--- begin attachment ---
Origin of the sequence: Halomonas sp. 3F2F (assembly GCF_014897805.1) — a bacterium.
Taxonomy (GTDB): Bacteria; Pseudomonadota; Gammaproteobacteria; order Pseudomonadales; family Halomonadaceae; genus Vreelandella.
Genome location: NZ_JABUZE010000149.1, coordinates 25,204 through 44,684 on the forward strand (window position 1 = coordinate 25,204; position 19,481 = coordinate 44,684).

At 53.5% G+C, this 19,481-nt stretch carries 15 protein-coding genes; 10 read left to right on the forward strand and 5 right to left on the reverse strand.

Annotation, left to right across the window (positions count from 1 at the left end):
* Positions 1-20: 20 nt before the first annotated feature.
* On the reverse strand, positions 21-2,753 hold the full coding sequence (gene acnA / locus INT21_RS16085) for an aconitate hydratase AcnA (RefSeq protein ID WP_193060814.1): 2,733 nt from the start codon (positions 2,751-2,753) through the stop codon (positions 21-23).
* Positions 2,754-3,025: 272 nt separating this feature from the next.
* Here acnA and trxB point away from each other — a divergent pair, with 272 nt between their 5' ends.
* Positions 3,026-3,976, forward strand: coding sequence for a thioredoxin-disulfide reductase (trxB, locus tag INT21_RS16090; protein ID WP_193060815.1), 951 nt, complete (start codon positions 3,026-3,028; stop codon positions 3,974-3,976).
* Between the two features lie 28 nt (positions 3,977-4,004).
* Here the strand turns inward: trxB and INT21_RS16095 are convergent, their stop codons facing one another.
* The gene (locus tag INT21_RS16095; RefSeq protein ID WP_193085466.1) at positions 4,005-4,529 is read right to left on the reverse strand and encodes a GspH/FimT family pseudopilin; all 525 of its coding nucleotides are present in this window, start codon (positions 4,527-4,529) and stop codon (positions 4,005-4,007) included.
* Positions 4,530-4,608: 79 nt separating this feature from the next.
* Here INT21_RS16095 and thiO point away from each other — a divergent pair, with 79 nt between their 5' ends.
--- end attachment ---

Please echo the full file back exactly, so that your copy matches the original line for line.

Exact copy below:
Origin of the sequence: Halomonas sp. 3F2F (assembly GCF_014897805.1) — a bacterium.
Taxonomy (GTDB): Bacteria; Pseudomonadota; Gammaproteobacteria; order Pseudomonadales; family Halomonadaceae; genus Vreelandella.
Genome location: NZ_JABUZE010000149.1, coordinates 25,204 through 44,684 on the forward strand (window position 1 = coordinate 25,204; position 19,481 = coordinate 44,684).

At 53.5% G+C, this 19,481-nt stretch carries 15 protein-coding genes; 10 read left to right on the forward strand and 5 right to left on the reverse strand.

Annotation, left to right across the window (positions count from 1 at the left end):
* Positions 1-20: 20 nt before the first annotated feature.
* On the reverse strand, positions 21-2,753 hold the full coding sequence (gene acnA / locus INT21_RS16085) for an aconitate hydratase AcnA (RefSeq protein ID WP_193060814.1): 2,733 nt from the start codon (positions 2,751-2,753) through the stop codon (positions 21-23).
* Positions 2,754-3,025: 272 nt separating this feature from the next.
* Here acnA and trxB point away from each other — a divergent pair, with 272 nt between their 5' ends.
* Positions 3,026-3,976, forward strand: coding sequence for a thioredoxin-disulfide reductase (trxB, locus tag INT21_RS16090; protein ID WP_193060815.1), 951 nt, complete (start codon positions 3,026-3,028; stop codon positions 3,974-3,976).
* Between the two features lie 28 nt (positions 3,977-4,004).
* Here the strand turns inward: trxB and INT21_RS16095 are convergent, their stop codons facing one another.
* The gene (locus tag INT21_RS16095; RefSeq protein ID WP_193085466.1) at positions 4,005-4,529 is read right to left on the reverse strand and encodes a GspH/FimT family pseudopilin; all 525 of its coding nucleotides are present in this window, start codon (positions 4,527-4,529) and stop codon (positions 4,005-4,007) included.
* Positions 4,530-4,608: 79 nt separating this feature from the next.
* Here INT21_RS16095 and thiO point away from each other — a divergent pair, with 79 nt between their 5' ends.